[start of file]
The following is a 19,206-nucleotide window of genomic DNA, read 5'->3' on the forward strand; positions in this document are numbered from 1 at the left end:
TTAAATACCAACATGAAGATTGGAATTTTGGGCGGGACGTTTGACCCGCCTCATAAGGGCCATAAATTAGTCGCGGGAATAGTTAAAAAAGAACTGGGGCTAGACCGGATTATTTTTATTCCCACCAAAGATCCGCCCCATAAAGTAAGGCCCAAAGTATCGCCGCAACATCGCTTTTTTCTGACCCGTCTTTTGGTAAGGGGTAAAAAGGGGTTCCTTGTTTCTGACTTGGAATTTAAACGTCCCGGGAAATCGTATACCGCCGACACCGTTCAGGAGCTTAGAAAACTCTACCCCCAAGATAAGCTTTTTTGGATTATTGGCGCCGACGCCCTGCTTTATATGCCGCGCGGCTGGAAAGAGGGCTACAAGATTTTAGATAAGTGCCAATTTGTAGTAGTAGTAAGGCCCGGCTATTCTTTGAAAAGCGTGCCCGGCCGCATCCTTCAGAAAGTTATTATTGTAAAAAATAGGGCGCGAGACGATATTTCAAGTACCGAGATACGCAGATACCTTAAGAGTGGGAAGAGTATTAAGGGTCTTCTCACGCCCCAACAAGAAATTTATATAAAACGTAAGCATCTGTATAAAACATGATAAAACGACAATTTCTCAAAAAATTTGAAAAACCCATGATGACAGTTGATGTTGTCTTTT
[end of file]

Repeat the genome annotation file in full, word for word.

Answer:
The following is a 19,206-nucleotide window of genomic DNA, read 5'->3' on the forward strand; positions in this document are numbered from 1 at the left end:
TTAAATACCAACATGAAGATTGGAATTTTGGGCGGGACGTTTGACCCGCCTCATAAGGGCCATAAATTAGTCGCGGGAATAGTTAAAAAAGAACTGGGGCTAGACCGGATTATTTTTATTCCCACCAAAGATCCGCCCCATAAAGTAAGGCCCAAAGTATCGCCGCAACATCGCTTTTTTCTGACCCGTCTTTTGGTAAGGGGTAAAAAGGGGTTCCTTGTTTCTGACTTGGAATTTAAACGTCCCGGGAAATCGTATACCGCCGACACCGTTCAGGAGCTTAGAAAACTCTACCCCCAAGATAAGCTTTTTTGGATTATTGGCGCCGACGCCCTGCTTTATATGCCGCGCGGCTGGAAAGAGGGCTACAAGATTTTAGATAAGTGCCAATTTGTAGTAGTAGTAAGGCCCGGCTATTCTTTGAAAAGCGTGCCCGGCCGCATCCTTCAGAAAGTTATTATTGTAAAAAATAGGGCGCGAGACGATATTTCAAGTACCGAGATACGCAGATACCTTAAGAGTGGGAAGAGTATTAAGGGTCTTCTCACGCCCCAACAAGAAATTTATATAAAACGTAAGCATCTGTATAAAACATGATAAAACGACAATTTCTCAAAAAATTTGAAAAACCCATGATGACAGTTGATGTTGTCTTTT